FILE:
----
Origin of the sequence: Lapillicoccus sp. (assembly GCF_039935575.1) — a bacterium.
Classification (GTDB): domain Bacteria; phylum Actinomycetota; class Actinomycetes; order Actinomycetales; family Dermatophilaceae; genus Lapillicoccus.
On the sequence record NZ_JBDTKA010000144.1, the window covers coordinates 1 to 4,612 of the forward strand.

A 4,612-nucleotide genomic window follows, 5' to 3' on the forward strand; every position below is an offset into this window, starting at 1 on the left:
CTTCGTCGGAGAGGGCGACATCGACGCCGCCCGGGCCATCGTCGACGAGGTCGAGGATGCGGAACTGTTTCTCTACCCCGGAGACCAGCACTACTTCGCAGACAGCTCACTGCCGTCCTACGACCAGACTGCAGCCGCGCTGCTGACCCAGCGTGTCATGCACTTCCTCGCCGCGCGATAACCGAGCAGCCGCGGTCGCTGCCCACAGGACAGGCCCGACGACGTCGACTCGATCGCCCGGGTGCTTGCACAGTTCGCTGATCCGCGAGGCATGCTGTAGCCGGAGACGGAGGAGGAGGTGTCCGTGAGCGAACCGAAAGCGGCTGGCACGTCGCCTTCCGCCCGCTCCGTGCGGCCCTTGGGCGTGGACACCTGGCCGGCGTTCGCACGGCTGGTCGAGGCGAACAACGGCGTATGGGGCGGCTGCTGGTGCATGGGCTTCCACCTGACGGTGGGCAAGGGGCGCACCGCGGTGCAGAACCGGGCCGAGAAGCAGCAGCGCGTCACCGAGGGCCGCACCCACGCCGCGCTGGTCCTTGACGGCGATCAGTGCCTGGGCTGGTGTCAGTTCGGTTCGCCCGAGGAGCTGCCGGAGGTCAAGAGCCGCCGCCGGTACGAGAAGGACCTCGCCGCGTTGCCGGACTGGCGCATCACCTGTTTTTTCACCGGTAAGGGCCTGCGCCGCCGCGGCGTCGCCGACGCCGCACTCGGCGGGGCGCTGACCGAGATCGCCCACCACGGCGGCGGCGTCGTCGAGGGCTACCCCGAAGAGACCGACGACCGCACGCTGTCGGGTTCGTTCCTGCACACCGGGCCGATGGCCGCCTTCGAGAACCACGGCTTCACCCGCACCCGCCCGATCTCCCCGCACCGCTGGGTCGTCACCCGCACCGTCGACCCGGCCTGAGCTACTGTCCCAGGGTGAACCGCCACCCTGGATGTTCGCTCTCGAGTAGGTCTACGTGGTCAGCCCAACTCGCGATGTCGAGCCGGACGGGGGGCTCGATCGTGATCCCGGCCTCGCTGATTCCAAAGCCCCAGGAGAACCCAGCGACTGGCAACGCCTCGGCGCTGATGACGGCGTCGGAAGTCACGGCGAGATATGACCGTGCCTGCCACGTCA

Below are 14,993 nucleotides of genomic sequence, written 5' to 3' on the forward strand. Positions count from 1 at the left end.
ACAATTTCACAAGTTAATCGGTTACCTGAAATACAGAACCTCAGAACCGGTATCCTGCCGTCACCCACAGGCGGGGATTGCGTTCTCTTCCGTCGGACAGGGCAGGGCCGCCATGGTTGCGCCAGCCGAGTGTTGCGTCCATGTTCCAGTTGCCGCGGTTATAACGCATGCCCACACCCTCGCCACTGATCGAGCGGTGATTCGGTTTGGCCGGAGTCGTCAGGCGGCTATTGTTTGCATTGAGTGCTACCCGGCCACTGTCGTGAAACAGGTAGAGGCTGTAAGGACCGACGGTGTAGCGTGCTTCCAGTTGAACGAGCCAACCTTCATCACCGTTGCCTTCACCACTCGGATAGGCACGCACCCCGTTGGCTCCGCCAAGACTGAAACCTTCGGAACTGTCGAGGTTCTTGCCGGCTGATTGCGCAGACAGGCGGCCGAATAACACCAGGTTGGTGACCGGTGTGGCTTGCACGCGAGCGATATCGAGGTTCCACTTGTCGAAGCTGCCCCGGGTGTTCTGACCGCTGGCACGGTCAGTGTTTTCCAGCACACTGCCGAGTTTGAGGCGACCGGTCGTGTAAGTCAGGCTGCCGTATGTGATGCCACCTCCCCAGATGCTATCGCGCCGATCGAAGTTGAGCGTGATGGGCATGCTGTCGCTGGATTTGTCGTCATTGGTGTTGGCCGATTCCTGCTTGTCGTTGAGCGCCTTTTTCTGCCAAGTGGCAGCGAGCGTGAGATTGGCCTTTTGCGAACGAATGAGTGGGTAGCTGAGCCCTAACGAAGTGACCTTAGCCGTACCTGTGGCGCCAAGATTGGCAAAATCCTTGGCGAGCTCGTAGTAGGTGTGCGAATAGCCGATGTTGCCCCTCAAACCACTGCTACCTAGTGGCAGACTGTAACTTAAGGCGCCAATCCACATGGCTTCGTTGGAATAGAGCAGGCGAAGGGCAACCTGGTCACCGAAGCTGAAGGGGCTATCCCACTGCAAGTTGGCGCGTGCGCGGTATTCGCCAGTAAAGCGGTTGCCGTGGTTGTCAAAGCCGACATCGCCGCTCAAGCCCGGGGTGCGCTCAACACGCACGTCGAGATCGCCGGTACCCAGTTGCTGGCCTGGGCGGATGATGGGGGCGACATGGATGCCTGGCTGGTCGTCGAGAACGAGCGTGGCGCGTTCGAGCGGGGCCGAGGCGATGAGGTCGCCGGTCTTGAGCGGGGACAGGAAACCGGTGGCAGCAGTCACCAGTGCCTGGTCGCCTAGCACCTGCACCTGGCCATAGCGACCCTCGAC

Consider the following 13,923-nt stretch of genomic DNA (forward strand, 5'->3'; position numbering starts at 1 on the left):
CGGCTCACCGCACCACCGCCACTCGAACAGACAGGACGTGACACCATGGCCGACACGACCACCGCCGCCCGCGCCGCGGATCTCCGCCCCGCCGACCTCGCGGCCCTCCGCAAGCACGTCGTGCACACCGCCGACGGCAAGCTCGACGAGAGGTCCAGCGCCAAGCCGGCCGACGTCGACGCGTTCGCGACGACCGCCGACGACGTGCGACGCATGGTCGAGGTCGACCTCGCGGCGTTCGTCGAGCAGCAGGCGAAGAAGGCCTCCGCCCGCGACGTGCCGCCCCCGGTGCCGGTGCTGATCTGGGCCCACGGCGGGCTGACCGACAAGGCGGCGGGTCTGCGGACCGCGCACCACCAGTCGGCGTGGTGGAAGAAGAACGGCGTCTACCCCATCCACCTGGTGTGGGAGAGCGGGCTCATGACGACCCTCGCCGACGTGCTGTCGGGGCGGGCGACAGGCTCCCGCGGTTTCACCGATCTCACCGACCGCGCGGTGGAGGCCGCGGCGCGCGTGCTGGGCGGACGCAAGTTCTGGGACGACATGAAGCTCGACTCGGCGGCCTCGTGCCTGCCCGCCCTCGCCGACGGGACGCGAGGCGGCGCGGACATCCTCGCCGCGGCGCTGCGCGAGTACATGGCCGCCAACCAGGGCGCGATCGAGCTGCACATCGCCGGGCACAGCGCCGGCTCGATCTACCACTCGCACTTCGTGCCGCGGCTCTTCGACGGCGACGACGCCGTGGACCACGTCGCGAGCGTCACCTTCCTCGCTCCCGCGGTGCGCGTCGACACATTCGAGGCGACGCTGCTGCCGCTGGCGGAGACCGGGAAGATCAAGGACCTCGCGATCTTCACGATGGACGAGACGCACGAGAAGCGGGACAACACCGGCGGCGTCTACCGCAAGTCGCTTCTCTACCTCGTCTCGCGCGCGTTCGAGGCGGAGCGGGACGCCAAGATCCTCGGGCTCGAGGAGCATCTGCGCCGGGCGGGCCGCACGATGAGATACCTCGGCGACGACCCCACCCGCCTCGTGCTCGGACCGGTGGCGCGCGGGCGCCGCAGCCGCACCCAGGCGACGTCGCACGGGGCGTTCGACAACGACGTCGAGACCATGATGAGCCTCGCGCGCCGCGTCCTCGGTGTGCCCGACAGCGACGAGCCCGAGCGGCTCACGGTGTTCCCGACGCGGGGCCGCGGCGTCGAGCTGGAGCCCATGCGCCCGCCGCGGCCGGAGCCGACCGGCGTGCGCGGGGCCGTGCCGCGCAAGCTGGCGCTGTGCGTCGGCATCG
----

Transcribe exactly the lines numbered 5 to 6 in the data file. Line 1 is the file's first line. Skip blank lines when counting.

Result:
CTTCGTCGGAGAGGGCGACATCGACGCCGCCCGGGCCATCGTCGACGAGGTCGAGGATGCGGAACTGTTTCTCTACCCCGGAGACCAGCACTACTTCGCAGACAGCTCACTGCCGTCCTACGACCAGACTGCAGCCGCGCTGCTGACCCAGCGTGTCATGCACTTCCTCGCCGCGCGATAACCGAGCAGCCGCGGTCGCTGCCCACAGGACAGGCCCGACGACGTCGACTCGATCGCCCGGGTGCTTGCACAGTTCGCTGATCCGCGAGGCATGCTGTAGCCGGAGACGGAGGAGGAGGTGTCCGTGAGCGAACCGAAAGCGGCTGGCACGTCGCCTTCCGCCCGCTCCGTGCGGCCCTTGGGCGTGGACACCTGGCCGGCGTTCGCACGGCTGGTCGAGGCGAACAACGGCGTATGGGGCGGCTGCTGGTGCATGGGCTTCCACCTGACGGTGGGCAAGGGGCGCACCGCGGTGCAGAACCGGGCCGAGAAGCAGCAGCGCGTCACCGAGGGCCGCACCCACGCCGCGCTGGTCCTTGACGGCGATCAGTGCCTGGGCTGGTGTCAGTTCGGTTCGCCCGAGGAGCTGCCGGAGGTCAAGAGCCGCCGCCGGTACGAGAAGGACCTCGCCGCGTTGCCGGACTGGCGCATCACCTGTTTTTTCACCGGTAAGGGCCTGCGCCGCCGCGGCGTCGCCGACGCCGCACTCGGCGGGGCGCTGACCGAGATCGCCCACCACGGCGGCGGCGTCGTCGAGGGCTACCCCGAAGAGACCGACGACCGCACGCTGTCGGGTTCGTTCCTGCACACCGGGCCGATGGCCGCCTTCGAGAACCACGGCTTCACCCGCACCCGCCCGATCTCCCCGCACCGCTGGGTCGTCACCCGCACCGTCGACCCGGCCTGAGCTACTGTCCCAGGGTGAACCGCCACCCTGGATGTTCGCTCTCGAGTAGGTCTACGTGGTCAGCCCAACTCGCGATGTCGAGCCGGACGGGGGGCTCGATCGTGATCCCGGCCTCGCTGATTCCAAAGCCCCAGGAGAACCCAGCGACTGGCAACGCCTCGGCGCTGATGACGGCGTCGGAAGTCACGGCGAGATATGACCGTGCCTGCCACGTCA

Below are 14,993 nucleotides of genomic sequence, written 5' to 3' on the forward strand. Positions count from 1 at the left end.